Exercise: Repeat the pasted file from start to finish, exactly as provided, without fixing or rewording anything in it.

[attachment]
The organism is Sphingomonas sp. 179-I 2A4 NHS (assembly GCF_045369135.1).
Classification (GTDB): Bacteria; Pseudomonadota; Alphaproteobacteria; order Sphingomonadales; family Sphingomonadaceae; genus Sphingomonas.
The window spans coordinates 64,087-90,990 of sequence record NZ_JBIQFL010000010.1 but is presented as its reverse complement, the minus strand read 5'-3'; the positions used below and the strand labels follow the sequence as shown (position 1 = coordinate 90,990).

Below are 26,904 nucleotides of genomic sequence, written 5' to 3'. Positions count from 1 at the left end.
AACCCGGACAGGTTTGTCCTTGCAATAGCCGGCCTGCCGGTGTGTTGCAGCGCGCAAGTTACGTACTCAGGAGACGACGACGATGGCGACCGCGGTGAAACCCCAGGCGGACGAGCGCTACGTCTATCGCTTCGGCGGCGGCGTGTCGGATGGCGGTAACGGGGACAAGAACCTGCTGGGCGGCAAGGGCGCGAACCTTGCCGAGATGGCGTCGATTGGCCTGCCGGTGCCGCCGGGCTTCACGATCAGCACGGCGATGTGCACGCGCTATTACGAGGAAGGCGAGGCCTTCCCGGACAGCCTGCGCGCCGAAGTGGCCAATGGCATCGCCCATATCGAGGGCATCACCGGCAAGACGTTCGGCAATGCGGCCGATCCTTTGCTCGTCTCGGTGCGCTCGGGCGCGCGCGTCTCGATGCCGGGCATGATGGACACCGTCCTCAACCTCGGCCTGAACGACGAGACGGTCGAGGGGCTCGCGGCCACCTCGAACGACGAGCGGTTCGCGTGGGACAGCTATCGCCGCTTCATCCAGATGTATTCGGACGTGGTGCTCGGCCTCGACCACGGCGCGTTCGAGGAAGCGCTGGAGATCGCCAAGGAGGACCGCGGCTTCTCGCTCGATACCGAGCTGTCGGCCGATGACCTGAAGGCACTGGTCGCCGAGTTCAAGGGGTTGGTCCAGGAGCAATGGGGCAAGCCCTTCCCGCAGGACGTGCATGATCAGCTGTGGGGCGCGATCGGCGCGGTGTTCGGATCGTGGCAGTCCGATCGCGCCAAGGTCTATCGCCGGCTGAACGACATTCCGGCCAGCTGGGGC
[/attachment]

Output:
The organism is Sphingomonas sp. 179-I 2A4 NHS (assembly GCF_045369135.1).
Classification (GTDB): Bacteria; Pseudomonadota; Alphaproteobacteria; order Sphingomonadales; family Sphingomonadaceae; genus Sphingomonas.
The window spans coordinates 64,087-90,990 of sequence record NZ_JBIQFL010000010.1 but is presented as its reverse complement, the minus strand read 5'-3'; the positions used below and the strand labels follow the sequence as shown (position 1 = coordinate 90,990).

Below are 26,904 nucleotides of genomic sequence, written 5' to 3'. Positions count from 1 at the left end.
AACCCGGACAGGTTTGTCCTTGCAATAGCCGGCCTGCCGGTGTGTTGCAGCGCGCAAGTTACGTACTCAGGAGACGACGACGATGGCGACCGCGGTGAAACCCCAGGCGGACGAGCGCTACGTCTATCGCTTCGGCGGCGGCGTGTCGGATGGCGGTAACGGGGACAAGAACCTGCTGGGCGGCAAGGGCGCGAACCTTGCCGAGATGGCGTCGATTGGCCTGCCGGTGCCGCCGGGCTTCACGATCAGCACGGCGATGTGCACGCGCTATTACGAGGAAGGCGAGGCCTTCCCGGACAGCCTGCGCGCCGAAGTGGCCAATGGCATCGCCCATATCGAGGGCATCACCGGCAAGACGTTCGGCAATGCGGCCGATCCTTTGCTCGTCTCGGTGCGCTCGGGCGCGCGCGTCTCGATGCCGGGCATGATGGACACCGTCCTCAACCTCGGCCTGAACGACGAGACGGTCGAGGGGCTCGCGGCCACCTCGAACGACGAGCGGTTCGCGTGGGACAGCTATCGCCGCTTCATCCAGATGTATTCGGACGTGGTGCTCGGCCTCGACCACGGCGCGTTCGAGGAAGCGCTGGAGATCGCCAAGGAGGACCGCGGCTTCTCGCTCGATACCGAGCTGTCGGCCGATGACCTGAAGGCACTGGTCGCCGAGTTCAAGGGGTTGGTCCAGGAGCAATGGGGCAAGCCCTTCCCGCAGGACGTGCATGATCAGCTGTGGGGCGCGATCGGCGCGGTGTTCGGATCGTGGCAGTCCGATCGCGCCAAGGTCTATCGCCGGCTGAACGACATTCCGGCCAGCTGGGGC